Hong Kong’s Travel Bubble Might be Something Macau Should Look Into
Due to its growing gambling industry, Macau has become desperate for tourists from China and Hong Kong. These two neighbouring countries make a significant gambling bulk of tourists to this Special Administrative Region. Negotiations which are currently ongoing between three regions could turn out great for this traveling bubble in terms of leaving Macau out of the loop.
Hong Kong “trapping” tourists, other countries look into it as a solution
Since there was a rumour about Macau not becoming part of this deal, Carrie Lam, Chief Executive was informed by local media that there could be some technical issues in an attempt to block Macau from the travel bubble negotiation group because Guangdong, one of the Chinese provinces, is considering to create the quarantine zone for the area Hong Kong is trying to connect.
Due to the ongoing world situation, the condition for traveling outside three countries, if the deal pushes through, is to arrange the free zone. Visitors would be not allowed to leave the “bubble” for at least two weeks after their stay, while at the same time, tests results would be mutually recognised between pact countries. It is very important to act this way, because governments of each involved region recognise the risk of spreading the pandemic.
Macau becoming part of the deal is important for the country
Rumours about the possibility Macau not becoming part of a deal had been dismissed by Lam, claiming that negotiation with Macau Chief Executive Ho lat-seng had been carried out successfully in terms of including this region in a final agreement. Professor Sophia Chan, Hong Kong’s Secretary for Food and Health, added that negotiations about the possibility that COVID-19 test results are mutually recognized are discussed with the Macao SAR Government and will be available after the discussion is finished.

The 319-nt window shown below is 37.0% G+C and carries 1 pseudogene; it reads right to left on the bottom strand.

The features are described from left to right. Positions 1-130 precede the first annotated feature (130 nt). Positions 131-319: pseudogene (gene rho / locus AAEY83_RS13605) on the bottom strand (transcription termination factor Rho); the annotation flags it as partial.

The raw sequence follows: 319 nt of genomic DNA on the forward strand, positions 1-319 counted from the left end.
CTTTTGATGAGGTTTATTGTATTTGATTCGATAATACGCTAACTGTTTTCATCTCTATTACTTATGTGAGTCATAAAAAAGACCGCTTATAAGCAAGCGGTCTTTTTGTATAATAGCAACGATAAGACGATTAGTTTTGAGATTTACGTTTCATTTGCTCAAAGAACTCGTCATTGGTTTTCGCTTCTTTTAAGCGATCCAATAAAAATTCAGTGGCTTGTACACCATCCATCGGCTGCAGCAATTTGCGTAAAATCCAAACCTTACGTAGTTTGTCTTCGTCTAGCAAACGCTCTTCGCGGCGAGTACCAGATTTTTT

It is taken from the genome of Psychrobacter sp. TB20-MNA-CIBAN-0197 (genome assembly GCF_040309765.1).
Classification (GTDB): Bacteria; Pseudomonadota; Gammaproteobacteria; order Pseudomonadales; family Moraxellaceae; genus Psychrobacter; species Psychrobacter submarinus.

According to Desmond Lam, Professor in Integrated Resort and Tourism Management at the Faculty of Business Administration, University of Macau, this move would be a crucial kick off to Macau’s tourism industry. Lam also states that it would be very beneficial for the country. Of course, no one is expecting tourists to hit the slot machines as before the pandemic, but just opening the borders with Hong Kong is enough for the gaming industry to boost it slightly.
More than half of Macau visitors are from China and Hong Kong
The Professor is strongly convinced that in spite of the fact that more than half of visitors which come to Macau usually are from Guangdong and Hong Kong, and even then if they come to visit again, it is highly likely that they will be much more cautious when it comes to spending and consuming what it is offered. However, he believes they will not be ready for spending the same amounts as before since now tourism dynamics have changed: people are planning shorter trips, staying less time and even avoiding crowded places, which is to be expected. Although spending per visitor will drop, at least there will be some expenditures in contrast to no expenditures if no one visits at all.
In order to encourage visitors to get back, a deal about week long passes was made with Guangdong for certain residents. This move should be a good start to put visitors between those two regions in a positive balance and kick-start the economy.